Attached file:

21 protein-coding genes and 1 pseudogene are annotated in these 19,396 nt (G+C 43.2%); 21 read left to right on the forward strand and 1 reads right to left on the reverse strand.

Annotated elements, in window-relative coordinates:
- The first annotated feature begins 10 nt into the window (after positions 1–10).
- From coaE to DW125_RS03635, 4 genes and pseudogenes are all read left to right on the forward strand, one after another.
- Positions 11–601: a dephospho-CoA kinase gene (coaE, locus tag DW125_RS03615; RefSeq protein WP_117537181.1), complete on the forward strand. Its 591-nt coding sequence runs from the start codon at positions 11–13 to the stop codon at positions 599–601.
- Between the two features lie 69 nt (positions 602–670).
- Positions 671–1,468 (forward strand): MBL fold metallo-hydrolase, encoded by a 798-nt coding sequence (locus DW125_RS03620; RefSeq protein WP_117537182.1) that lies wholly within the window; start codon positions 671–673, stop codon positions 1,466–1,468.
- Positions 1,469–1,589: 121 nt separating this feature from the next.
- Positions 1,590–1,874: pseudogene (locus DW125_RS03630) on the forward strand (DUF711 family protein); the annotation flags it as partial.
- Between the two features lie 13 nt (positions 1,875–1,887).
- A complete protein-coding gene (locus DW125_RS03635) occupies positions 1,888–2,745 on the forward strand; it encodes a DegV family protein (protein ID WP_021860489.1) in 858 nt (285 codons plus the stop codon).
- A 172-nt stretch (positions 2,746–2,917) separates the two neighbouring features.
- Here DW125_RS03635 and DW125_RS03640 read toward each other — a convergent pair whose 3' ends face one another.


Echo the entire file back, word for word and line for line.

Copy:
21 protein-coding genes and 1 pseudogene are annotated in these 19,396 nt (G+C 43.2%); 21 read left to right on the forward strand and 1 reads right to left on the reverse strand.

Annotated elements, in window-relative coordinates:
- The first annotated feature begins 10 nt into the window (after positions 1–10).
- From coaE to DW125_RS03635, 4 genes and pseudogenes are all read left to right on the forward strand, one after another.
- Positions 11–601: a dephospho-CoA kinase gene (coaE, locus tag DW125_RS03615; RefSeq protein WP_117537181.1), complete on the forward strand. Its 591-nt coding sequence runs from the start codon at positions 11–13 to the stop codon at positions 599–601.
- Between the two features lie 69 nt (positions 602–670).
- Positions 671–1,468 (forward strand): MBL fold metallo-hydrolase, encoded by a 798-nt coding sequence (locus DW125_RS03620; RefSeq protein WP_117537182.1) that lies wholly within the window; start codon positions 671–673, stop codon positions 1,466–1,468.
- Positions 1,469–1,589: 121 nt separating this feature from the next.
- Positions 1,590–1,874: pseudogene (locus DW125_RS03630) on the forward strand (DUF711 family protein); the annotation flags it as partial.
- Between the two features lie 13 nt (positions 1,875–1,887).
- A complete protein-coding gene (locus DW125_RS03635) occupies positions 1,888–2,745 on the forward strand; it encodes a DegV family protein (protein ID WP_021860489.1) in 858 nt (285 codons plus the stop codon).
- A 172-nt stretch (positions 2,746–2,917) separates the two neighbouring features.
- Here DW125_RS03635 and DW125_RS03640 read toward each other — a convergent pair whose 3' ends face one another.